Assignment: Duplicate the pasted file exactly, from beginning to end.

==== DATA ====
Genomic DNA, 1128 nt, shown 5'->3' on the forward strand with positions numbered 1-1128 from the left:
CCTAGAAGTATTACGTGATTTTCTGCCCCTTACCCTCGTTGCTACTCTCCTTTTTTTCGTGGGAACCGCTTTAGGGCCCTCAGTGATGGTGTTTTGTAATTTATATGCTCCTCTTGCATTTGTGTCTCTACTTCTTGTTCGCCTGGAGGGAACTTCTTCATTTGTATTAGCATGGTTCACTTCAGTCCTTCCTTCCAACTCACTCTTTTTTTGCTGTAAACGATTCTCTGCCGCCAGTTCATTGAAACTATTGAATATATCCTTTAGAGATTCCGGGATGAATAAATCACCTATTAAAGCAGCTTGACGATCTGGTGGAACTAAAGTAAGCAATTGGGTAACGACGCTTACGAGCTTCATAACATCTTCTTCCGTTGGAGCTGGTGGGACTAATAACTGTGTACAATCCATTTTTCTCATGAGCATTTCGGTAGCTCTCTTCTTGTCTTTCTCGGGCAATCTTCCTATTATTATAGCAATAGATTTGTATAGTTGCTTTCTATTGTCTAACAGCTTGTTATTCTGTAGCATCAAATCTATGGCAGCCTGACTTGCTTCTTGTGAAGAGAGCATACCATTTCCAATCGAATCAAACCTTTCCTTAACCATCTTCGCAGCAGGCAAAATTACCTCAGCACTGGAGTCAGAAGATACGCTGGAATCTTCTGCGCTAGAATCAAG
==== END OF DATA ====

Genomic DNA, 1128 nt, shown 5'->3' on the forward strand with positions numbered 1-1128 from the left:
CCTAGAAGTATTACGTGATTTTCTGCCCCTTACCCTCGTTGCTACTCTCCTTTTTTTCGTGGGAACCGCTTTAGGGCCCTCAGTGATGGTGTTTTGTAATTTATATGCTCCTCTTGCATTTGTGTCTCTACTTCTTGTTCGCCTGGAGGGAACTTCTTCATTTGTATTAGCATGGTTCACTTCAGTCCTTCCTTCCAACTCACTCTTTTTTTGCTGTAAACGATTCTCTGCCGCCAGTTCATTGAAACTATTGAATATATCCTTTAGAGATTCCGGGATGAATAAATCACCTATTAAAGCAGCTTGACGATCTGGTGGAACTAAAGTAAGCAATTGGGTAACGACGCTTACGAGCTTCATAACATCTTCTTCCGTTGGAGCTGGTGGGACTAATAACTGTGTACAATCCATTTTTCTCATGAGCATTTCGGTAGCTCTCTTCTTGTCTTTCTCGGGCAATCTTCCTATTATTATAGCAATAGATTTGTATAGTTGCTTTCTATTGTCTAACAGCTTGTTATTCTGTAGCATCAAATCTATGGCAGCCTGACTTGCTTCTTGTGAAGAGAGCATACCATTTCCAATCGAATCAAACCTTTCCTTAACCATCTTCGCAGCAGGCAAAATTACCTCAGCACTGGAGTCAGAAGATACGCTGGAATCTTCTGCGCTAGAATCAAG